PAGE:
Reggie McNeal addresses six new realities the Church faces today!
I’ve read many leadership books in recent years as part of the Doctor of Ministry program at Asbury Theological Seminary, and Reggie McNeal’s The Present Future has been one of the most impacting books I’ve read during this process (see other recommended leadership books in the sidebar).
Here’s a brief overview …
1. The collapse of the church culture
Each chapter addresses a “wrong question” and a “tough question.” In this chapter, the wrong question is, “How do we do church better?” The tough question (i.e. the right question) is, “How do we deconvert from Churchianity to Christianity?”
“Unfortunately,” McNeal writes, “the North American church has lost its influence at this critical juncture. It has lost its influence because it has lost its identity. It has lost its identity because it has lost its mission. […] The need is not a methodological fix. The need is for a missional fix” (18). McNeal believes the church’s mission is “to join God in his redemptive efforts to save the world” (19).
2. The shift from church growth to kingdom growth
“How do we grow this church?” (IOW, “How do we get them to come to us?”) is the wrong question. The tough question is, “How do we transform our community?” (ie. “How do we hit the streets with the gospel?”)
McNeal describes “missional spirituality,” saying, it “requires that God’s people be captured by his heart for people, that our hearts be broken for what breaks his, that we rejoice in what brings him joy (27).” Such a spirituality ought to lead us “to take the gospel to the streets,” not “short forays into port off the cruise ship,” but “an intentional 24/7 church presence in the community, not tied to church real estate” (42).
3. A new reformation: releasing God’s people
The wrong question is, “How do we turn members into ministers?” and the tough question is, “How do we turn members into missionaries?”
McNeal suggests two things: 1) “create a culture informed by missiology,” and 2) “create venues where people can practice being missionaries” (61).
This bring me to my favorite part of the book where McNeal contrasts “member values” with “missionary values.”
McNeal writes, “Member values clash with missionary values. Member values are all about church real estate, church programming, who’s in and who’s out, member services, member issues (translated: am I getting what I want out of this church?). Missionary values are about the street, people’s needs, breaking down barriers, community issues (translated: am I partnering with God’s work in people?). One of these value sets will triumph over the other. They do not coexist peacefully” (65).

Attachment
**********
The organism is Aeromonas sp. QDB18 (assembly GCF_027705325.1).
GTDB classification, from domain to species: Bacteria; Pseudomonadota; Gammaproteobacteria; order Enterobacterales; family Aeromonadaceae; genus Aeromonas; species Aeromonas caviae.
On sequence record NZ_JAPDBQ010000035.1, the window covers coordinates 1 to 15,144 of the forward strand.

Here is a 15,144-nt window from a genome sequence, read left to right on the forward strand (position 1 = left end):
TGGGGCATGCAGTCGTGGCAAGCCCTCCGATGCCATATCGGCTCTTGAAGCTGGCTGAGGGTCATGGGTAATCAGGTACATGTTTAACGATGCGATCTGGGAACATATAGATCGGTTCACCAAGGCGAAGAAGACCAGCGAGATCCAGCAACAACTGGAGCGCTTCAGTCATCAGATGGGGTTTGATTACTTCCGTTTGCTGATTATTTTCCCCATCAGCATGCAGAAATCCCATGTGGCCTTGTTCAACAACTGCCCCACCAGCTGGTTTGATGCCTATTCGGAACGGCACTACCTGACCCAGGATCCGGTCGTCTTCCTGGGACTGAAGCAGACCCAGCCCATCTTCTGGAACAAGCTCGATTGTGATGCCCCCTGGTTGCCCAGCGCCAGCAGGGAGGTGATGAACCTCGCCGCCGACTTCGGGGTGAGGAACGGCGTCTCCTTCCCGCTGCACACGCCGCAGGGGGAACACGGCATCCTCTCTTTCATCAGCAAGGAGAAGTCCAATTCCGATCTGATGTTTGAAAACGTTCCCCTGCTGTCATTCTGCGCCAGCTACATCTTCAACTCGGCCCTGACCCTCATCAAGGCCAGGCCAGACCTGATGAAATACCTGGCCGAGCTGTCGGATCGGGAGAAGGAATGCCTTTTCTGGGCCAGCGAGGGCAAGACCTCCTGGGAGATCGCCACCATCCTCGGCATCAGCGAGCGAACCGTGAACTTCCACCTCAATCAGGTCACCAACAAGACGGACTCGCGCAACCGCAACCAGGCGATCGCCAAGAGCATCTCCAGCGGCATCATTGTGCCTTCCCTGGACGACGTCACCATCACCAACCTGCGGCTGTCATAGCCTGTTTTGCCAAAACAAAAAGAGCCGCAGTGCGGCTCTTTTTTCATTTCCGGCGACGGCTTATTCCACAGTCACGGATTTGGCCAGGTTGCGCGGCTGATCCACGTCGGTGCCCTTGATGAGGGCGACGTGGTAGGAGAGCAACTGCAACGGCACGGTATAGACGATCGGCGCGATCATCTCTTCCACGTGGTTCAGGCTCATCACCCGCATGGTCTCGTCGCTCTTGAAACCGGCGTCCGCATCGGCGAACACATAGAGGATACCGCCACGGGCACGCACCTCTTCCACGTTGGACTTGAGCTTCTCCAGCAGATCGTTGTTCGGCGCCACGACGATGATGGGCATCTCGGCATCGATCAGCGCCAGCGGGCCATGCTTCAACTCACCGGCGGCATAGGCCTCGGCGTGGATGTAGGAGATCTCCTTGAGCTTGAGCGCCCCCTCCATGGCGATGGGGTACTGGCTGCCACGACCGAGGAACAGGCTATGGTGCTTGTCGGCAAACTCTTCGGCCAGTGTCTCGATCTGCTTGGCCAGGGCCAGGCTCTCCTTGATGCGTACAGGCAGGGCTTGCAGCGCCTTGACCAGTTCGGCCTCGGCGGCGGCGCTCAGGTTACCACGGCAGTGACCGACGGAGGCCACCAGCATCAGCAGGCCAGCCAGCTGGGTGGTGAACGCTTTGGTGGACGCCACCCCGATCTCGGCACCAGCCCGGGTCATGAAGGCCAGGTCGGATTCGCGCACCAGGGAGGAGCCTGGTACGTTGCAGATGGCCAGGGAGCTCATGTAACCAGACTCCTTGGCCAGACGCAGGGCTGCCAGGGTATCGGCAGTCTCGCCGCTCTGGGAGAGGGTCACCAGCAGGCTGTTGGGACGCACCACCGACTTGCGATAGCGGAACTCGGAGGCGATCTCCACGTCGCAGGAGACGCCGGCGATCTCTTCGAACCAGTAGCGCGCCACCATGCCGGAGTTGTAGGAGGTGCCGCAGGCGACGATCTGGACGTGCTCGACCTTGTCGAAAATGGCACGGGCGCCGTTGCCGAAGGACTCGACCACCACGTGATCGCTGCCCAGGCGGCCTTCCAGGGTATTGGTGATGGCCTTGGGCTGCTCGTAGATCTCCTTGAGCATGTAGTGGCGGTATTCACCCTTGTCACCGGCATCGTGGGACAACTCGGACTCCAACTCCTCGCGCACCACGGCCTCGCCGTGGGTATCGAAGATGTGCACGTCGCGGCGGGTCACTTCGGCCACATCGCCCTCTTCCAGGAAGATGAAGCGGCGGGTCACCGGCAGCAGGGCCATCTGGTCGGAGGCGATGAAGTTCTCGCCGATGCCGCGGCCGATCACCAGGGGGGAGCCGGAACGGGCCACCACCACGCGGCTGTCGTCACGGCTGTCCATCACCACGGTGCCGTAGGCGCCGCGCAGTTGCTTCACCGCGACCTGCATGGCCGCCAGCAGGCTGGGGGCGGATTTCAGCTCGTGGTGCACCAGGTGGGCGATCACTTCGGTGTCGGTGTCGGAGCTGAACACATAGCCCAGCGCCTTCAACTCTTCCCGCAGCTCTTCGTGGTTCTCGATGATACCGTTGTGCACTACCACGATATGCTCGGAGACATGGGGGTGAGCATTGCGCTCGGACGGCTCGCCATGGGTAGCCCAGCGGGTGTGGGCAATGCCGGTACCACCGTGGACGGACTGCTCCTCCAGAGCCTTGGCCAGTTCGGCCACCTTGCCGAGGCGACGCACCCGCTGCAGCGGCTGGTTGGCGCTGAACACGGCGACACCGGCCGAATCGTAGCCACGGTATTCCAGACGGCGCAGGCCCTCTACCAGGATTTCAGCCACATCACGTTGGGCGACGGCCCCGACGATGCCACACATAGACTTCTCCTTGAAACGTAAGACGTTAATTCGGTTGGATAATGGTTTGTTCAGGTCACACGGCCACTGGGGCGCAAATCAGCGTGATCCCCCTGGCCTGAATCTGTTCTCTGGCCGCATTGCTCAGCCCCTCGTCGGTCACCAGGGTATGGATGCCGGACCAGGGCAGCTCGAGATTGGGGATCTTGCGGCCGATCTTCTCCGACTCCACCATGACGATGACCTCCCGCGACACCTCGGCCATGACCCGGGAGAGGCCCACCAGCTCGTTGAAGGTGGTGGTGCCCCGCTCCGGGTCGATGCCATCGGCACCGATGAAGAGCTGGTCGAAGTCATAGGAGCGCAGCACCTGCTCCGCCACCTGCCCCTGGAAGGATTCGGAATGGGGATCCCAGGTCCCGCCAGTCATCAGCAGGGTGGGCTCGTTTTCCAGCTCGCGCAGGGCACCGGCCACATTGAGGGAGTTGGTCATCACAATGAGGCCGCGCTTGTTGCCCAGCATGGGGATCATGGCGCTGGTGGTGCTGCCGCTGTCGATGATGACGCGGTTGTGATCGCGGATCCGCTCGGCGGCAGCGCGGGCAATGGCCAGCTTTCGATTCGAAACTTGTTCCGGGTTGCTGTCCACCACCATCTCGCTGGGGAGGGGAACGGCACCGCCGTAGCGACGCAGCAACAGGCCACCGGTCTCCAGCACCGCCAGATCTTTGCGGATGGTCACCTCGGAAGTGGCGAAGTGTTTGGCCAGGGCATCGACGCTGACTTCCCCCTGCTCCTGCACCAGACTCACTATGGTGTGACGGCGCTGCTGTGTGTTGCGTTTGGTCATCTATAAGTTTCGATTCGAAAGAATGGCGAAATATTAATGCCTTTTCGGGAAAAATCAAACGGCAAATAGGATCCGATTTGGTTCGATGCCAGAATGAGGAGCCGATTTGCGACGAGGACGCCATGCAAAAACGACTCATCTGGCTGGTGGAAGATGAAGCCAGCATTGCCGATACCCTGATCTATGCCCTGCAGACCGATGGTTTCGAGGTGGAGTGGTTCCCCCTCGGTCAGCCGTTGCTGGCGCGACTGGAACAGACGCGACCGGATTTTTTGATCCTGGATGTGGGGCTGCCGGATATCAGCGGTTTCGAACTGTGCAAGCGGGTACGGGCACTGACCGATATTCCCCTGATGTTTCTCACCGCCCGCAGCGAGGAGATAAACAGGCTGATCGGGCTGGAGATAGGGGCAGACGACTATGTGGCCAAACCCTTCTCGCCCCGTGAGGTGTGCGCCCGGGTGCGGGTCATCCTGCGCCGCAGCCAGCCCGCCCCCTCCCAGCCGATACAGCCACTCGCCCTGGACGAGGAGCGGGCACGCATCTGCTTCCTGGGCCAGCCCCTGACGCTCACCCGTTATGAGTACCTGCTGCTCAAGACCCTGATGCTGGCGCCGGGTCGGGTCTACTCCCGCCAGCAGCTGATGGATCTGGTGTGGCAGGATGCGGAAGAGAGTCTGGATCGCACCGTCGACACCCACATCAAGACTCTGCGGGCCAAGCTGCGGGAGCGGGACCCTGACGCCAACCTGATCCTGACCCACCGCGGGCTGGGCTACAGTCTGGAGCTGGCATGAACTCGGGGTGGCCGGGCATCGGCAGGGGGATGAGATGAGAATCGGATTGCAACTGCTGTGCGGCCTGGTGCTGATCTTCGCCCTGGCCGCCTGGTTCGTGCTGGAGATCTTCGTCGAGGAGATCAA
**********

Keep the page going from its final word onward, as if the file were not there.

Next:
4. The return to spiritual formation
The question, “How do we develop church members?”, is the wrong one. The tough question is, “How do we develop followers of Jesus?”
Here, McNeal talks about spiritual formation. He says, “It includes personal spiritual disciplines, but it also includes the stewardship of our relationships, our work, and our life mission” (73).
5. The shift from planning to preparation
The wrong question is, “How do we plan for the future?” The tough question is, “How do we prepare for the future?”
McNeal writes, “Jesus taught us to pray, ‘thy kingdom come.’ That phrase is the fast-forward button in the Christians’ prayer life. The kingdom is a future that is already present. Our mission is to introduce the kingdom into this world, with its preferred future for humanity. The future is the best place to start” (119).
6. The rise of apostolic leadership
The last new reality McNeal deals with is leadership development. The wrong question is, “How do we develop leaders for church work?” And the tough question is, “How do we develop leaders for the Christian movement?”
McNeal laments, “We are training leaders to address the leadership challenges of a world that is quickly passing away” (122). He adds, “Most have never understood that the call to be missionaries means a shift from the member, business-as-usual approach to church life. The shift from ‘doing’ church at the clubhouse to ‘being’ church in the world is a paradigm shift that has apparently eluded many church leaders” (131).
Several skills are needed by leaders who wish to lead missionaries, according to McNeal, including but not limited to, “vision cultivation and casting, communication, team building, change and transition leadership, mentoring and coaching, corporate culture management and resolution, networking, project management, systems thinking, and interpersonal relationships” (131).
Again, this is one of the most impacting books I’ve read in recent years. The Present Future continues to shape my understanding of leadership!